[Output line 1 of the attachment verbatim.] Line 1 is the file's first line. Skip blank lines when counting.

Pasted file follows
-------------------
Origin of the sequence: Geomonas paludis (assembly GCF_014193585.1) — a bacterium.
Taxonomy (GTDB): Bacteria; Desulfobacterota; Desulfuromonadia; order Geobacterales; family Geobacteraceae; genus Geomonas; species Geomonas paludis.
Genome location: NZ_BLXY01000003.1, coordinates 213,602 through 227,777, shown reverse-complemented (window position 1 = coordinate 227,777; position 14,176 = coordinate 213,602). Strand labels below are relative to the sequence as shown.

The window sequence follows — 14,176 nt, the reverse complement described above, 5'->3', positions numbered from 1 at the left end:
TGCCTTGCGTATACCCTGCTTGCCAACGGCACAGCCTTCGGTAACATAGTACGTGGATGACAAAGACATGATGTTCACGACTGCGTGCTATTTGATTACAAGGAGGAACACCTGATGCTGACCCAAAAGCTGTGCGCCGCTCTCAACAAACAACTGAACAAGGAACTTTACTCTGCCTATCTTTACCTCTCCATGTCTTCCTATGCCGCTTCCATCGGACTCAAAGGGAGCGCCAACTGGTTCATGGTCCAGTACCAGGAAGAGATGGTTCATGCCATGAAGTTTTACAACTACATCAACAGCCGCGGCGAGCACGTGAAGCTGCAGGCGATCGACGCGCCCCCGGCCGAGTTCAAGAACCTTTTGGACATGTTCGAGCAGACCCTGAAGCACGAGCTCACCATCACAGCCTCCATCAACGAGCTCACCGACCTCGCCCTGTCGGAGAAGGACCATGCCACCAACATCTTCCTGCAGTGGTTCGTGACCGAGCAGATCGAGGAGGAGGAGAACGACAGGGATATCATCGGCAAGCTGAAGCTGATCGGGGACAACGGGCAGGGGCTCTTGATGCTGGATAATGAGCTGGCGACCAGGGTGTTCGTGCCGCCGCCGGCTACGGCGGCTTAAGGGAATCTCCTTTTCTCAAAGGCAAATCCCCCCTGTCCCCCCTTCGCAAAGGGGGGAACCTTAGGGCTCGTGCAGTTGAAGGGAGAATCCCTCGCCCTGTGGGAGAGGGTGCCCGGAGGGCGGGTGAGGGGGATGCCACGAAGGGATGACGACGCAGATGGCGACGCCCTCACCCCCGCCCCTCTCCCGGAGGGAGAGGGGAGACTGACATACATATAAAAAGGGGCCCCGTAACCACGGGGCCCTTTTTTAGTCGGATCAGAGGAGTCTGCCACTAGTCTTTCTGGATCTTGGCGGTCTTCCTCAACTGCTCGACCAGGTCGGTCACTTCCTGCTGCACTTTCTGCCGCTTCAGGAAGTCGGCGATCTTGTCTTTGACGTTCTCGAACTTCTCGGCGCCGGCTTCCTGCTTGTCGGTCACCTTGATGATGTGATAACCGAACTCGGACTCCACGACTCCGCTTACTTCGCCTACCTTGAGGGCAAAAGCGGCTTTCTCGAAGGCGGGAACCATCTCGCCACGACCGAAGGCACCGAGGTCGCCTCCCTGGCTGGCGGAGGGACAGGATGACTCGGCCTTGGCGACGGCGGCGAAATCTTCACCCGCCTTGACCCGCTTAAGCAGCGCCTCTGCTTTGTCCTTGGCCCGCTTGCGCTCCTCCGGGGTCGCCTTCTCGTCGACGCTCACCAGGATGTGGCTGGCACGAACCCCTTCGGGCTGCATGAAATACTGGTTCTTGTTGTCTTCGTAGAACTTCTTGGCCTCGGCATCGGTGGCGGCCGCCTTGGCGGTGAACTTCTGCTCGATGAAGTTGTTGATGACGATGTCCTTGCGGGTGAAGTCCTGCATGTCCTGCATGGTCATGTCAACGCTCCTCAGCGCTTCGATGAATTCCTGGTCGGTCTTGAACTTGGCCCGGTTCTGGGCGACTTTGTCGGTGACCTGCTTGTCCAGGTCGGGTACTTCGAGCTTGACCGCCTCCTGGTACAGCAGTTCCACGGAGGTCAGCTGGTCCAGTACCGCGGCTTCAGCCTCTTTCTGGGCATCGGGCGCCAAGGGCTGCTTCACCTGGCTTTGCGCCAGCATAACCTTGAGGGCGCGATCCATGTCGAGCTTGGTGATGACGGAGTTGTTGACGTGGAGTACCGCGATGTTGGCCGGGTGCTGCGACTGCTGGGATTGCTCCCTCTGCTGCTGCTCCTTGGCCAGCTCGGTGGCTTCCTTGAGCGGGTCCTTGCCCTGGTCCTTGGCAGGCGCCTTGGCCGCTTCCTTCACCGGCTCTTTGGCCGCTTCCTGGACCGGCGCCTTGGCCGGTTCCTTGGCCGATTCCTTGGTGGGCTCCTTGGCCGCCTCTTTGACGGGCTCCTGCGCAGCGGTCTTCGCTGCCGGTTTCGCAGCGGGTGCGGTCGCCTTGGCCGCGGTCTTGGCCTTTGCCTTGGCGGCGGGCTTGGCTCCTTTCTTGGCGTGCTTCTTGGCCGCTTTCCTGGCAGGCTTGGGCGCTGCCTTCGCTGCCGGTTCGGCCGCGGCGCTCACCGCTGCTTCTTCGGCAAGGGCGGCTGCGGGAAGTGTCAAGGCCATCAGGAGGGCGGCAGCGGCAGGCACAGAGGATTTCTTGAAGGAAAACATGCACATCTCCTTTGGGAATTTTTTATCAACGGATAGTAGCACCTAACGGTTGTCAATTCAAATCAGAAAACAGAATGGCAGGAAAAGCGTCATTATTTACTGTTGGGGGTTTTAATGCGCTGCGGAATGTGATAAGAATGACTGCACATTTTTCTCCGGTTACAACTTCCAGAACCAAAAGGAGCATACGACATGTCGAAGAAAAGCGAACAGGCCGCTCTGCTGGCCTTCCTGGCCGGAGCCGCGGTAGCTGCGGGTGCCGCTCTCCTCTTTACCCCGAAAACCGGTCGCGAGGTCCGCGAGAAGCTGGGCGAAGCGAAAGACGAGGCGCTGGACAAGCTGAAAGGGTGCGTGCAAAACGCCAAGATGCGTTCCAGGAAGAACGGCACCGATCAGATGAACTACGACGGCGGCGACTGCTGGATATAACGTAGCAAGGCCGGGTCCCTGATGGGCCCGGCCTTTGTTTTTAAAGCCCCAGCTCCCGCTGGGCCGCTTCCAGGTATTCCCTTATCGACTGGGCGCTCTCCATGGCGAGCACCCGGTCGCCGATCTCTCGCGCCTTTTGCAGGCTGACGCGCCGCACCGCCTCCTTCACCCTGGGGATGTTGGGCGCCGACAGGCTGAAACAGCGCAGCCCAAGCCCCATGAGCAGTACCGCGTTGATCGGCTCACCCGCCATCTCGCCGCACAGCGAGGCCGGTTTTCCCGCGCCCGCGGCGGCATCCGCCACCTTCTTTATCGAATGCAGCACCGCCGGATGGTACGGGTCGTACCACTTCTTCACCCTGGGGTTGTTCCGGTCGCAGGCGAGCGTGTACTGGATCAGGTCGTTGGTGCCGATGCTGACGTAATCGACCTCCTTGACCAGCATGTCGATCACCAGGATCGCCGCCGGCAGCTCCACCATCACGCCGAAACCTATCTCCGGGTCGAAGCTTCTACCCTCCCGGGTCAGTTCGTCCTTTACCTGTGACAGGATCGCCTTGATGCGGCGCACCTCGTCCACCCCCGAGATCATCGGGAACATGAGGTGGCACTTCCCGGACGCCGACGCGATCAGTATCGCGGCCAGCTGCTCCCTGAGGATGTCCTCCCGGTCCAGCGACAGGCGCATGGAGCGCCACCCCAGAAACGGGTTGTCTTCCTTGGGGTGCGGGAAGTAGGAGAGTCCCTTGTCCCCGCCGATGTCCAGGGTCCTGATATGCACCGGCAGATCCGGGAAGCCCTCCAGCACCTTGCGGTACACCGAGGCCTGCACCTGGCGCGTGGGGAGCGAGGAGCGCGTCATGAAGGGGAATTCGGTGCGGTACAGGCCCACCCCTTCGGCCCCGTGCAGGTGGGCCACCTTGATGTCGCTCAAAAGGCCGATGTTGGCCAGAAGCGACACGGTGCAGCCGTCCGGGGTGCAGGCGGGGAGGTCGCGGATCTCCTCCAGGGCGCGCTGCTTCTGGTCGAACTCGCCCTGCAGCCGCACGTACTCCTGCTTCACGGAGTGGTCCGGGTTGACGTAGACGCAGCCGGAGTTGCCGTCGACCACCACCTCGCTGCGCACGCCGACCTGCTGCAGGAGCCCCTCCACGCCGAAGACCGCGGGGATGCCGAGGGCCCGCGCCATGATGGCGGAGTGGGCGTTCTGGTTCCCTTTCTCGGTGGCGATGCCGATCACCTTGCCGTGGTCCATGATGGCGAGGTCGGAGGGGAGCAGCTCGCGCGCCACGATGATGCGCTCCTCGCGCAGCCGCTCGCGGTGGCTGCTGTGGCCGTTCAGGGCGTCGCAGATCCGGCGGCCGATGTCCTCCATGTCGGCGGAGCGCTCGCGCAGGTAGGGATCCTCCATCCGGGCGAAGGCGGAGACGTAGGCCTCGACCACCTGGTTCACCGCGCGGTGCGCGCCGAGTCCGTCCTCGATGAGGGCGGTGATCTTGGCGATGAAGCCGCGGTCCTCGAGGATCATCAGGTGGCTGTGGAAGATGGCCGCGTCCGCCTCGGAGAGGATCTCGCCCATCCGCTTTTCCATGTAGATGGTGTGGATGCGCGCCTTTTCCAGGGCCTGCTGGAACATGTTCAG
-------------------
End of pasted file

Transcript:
Origin of the sequence: Geomonas paludis (assembly GCF_014193585.1) — a bacterium.